The Johnson County Sheriff’s Office was again asked this week if it could describe the nature of the tips it received about alleged voter fraud or if any of the more than 200 tips it said to have received could be justified. Through a spokesperson, the sheriff’s office declined to respond.
The Midwest Newsroom filed a request to the Kansas Open Records Act for copies of the front page of any standard Kansas offense report taken by the Johnson County Sheriff’s Office regarding alleged election-related crimes since 2020.
Kansas law enforcement fills out these offense reports to document reports of crimes. The front page of standard Kansas offense reports, which contain basic information such as the date an incident occurred, its location, the nature of an alleged offense and its victim or witnesses, is a document audience. The following pages, which list the suspects and a description of how the alleged crime was committed, are not a public record.
In response, a records supervisor from the sheriff’s office provided a report and said a review found no other reports since 2020.
The only report, dated July 20, lists the Johnson County election office as the location of an alleged violation of a Kansas law that prohibits attempting to alter, alter, or destroy any vote cast by paper ballot or by electronic machine.
Reached by phone, a 71-year-old Olathe woman listed as a victim of the alleged breach said she and her husband were voting early on July 19. She declined to provide details of the incident.
“I don’t know what happened, if it was just an accident,” she said before declining to discuss the matter further.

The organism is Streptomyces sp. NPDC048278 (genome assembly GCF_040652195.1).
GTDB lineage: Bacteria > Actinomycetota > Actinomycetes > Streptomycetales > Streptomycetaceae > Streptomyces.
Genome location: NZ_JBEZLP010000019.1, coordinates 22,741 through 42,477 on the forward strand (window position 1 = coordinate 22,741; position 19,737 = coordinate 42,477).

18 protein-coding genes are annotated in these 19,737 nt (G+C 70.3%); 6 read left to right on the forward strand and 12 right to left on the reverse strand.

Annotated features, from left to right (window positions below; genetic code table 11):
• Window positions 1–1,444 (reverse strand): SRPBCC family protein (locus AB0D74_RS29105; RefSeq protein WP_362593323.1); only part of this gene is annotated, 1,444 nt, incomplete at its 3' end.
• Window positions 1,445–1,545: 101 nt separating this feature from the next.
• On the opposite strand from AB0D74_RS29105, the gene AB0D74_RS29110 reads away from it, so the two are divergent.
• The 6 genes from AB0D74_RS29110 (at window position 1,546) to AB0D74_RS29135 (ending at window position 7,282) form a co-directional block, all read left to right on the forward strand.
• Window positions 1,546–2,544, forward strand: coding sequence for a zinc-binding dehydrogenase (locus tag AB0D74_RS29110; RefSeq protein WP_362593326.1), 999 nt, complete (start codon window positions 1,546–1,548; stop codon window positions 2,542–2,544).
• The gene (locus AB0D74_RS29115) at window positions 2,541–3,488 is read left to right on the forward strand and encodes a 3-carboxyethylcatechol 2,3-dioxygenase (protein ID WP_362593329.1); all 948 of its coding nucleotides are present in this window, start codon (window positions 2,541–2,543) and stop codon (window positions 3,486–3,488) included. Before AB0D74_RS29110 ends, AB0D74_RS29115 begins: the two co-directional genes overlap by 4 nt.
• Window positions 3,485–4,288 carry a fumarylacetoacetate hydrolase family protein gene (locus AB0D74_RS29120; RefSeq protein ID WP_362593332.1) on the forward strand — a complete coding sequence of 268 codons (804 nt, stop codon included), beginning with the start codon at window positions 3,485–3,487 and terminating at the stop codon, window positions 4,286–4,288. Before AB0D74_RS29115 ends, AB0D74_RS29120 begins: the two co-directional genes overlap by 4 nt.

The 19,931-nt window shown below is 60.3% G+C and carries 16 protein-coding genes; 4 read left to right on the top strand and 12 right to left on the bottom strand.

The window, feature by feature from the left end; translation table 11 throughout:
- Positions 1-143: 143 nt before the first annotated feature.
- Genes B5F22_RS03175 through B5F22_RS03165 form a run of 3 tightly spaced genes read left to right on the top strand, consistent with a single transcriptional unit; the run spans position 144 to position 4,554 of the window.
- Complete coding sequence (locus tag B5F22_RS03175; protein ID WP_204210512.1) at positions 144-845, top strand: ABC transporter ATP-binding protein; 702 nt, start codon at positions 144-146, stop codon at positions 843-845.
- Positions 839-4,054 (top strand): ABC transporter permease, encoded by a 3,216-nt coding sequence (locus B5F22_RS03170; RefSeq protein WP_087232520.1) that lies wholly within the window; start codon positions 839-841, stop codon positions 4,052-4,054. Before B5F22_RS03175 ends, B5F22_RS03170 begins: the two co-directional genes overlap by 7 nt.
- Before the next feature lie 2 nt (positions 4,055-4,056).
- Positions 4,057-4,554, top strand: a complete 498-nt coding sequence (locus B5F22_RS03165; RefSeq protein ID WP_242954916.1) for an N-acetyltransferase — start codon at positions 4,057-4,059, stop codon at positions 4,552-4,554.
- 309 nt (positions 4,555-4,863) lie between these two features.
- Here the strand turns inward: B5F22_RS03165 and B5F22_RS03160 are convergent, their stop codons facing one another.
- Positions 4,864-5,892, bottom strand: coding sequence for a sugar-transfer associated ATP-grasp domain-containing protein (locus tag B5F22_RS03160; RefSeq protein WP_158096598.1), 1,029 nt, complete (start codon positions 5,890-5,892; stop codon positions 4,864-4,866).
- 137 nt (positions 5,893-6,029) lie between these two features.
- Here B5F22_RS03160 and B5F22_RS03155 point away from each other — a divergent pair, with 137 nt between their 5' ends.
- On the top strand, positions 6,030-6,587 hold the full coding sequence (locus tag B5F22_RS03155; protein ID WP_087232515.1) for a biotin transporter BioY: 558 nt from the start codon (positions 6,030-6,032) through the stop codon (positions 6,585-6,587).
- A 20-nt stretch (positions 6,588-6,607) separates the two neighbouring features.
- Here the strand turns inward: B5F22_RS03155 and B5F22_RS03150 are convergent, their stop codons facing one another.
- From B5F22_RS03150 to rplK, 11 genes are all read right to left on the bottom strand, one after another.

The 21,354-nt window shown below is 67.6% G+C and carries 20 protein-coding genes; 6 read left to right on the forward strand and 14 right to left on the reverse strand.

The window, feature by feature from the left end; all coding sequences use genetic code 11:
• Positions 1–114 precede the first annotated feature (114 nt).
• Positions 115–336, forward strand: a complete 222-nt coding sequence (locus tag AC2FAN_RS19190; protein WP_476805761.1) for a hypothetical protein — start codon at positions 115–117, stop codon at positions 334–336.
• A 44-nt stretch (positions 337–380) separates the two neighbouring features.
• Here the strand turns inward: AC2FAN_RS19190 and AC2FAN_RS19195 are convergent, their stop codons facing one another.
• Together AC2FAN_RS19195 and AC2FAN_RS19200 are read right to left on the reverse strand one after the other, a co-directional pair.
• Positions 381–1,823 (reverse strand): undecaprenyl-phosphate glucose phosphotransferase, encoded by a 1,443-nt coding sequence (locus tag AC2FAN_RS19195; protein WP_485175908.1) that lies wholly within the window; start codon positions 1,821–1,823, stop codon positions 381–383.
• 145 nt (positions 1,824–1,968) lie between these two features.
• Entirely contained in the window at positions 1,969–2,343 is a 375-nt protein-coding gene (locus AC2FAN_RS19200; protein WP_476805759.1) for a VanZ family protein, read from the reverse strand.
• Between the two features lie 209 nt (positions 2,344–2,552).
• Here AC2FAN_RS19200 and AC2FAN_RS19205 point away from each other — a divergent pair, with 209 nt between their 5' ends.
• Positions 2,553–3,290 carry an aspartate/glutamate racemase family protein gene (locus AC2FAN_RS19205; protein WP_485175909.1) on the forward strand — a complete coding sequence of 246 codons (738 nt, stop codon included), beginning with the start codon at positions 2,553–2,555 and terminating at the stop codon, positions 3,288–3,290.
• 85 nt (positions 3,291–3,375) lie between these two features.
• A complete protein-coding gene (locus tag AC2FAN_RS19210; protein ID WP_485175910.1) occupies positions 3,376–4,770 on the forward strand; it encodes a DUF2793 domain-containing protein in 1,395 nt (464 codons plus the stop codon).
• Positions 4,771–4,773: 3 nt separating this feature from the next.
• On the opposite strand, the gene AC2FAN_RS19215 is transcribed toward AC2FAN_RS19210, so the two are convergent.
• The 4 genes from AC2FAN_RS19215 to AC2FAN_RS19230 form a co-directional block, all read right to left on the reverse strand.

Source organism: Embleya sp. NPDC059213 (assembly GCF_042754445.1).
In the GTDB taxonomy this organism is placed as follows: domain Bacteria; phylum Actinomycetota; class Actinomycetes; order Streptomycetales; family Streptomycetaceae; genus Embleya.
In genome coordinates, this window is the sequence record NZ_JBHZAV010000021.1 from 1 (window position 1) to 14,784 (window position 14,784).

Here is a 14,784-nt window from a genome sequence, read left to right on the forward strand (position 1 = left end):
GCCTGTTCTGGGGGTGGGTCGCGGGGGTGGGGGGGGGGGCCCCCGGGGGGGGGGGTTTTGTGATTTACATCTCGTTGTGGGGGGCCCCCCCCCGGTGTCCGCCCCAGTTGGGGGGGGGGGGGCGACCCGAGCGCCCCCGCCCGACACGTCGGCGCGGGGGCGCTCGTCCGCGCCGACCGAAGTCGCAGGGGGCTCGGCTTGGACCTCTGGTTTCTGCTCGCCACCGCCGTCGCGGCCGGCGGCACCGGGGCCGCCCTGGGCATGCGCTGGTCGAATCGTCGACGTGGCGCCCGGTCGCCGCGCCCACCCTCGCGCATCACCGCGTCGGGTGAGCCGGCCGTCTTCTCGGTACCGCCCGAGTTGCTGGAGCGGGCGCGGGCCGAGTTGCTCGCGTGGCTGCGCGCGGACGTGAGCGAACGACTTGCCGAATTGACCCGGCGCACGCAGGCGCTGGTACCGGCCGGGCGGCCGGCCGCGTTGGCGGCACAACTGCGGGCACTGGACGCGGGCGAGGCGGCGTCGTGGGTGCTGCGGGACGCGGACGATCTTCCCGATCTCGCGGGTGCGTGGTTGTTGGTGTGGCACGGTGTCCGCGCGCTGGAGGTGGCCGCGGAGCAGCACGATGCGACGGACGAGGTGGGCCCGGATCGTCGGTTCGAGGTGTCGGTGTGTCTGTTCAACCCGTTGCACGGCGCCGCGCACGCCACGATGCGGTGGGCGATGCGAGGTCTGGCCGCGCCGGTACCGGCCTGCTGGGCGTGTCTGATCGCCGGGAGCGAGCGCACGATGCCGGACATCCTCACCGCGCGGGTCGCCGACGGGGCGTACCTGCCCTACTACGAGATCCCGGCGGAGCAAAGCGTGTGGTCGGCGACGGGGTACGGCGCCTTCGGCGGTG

Hayden’s office and Johnson County officials, through their spokespersons, declined to discuss the incident.
The Midwest Newsroom questioned why the Johnson County Sheriff’s Office only had one violation report related to alleged election law violations after claiming to have received more than 200 tips on such violations.
The sheriff’s spokeswoman said not all cases generate a standard Kansas offense report. When the Midwest Newsroom asked for copies of the sheriff’s office policies dictating when standard infraction reports should be taken, the spokeswoman said there was no such policy.
The Midwest Newsroom reported earlier this month on a July 5 private meeting between Hayden, his deputies and Johnson County Elections Office officials to discuss election issues.
At the meeting, Hayden offered to involve law enforcement in election duties, according to a memo written by Johnson County’s chief attorney commemorating the discussion. This included sheriff’s deputies picking up ballots from ballot boxes and having deputies present when votes were counted.
Hayden also questioned why ballot boxes were available at public libraries in the 2020 election and whether election officials would eliminate them in the next election.
In a letter to Hayden, Johnson County Chief Legal Officer Peg Trent said she was concerned he was trying to meddle in an election.
“As we have discussed, my concern is that these requests create the appearance that the sheriff’s office is attempting to interfere with an election and direct a duly authorized election official as to how an election will be conducted,” Trent wrote. .
Hayden later took issue with Trent’s characterizations, but declined to provide specifics.
This story comes from the Midwest Newsroom, an investigative journalism collaboration including DPI, KCUR 89.3, Nebraska Public Media News, St. Louis Public Radio and NPR.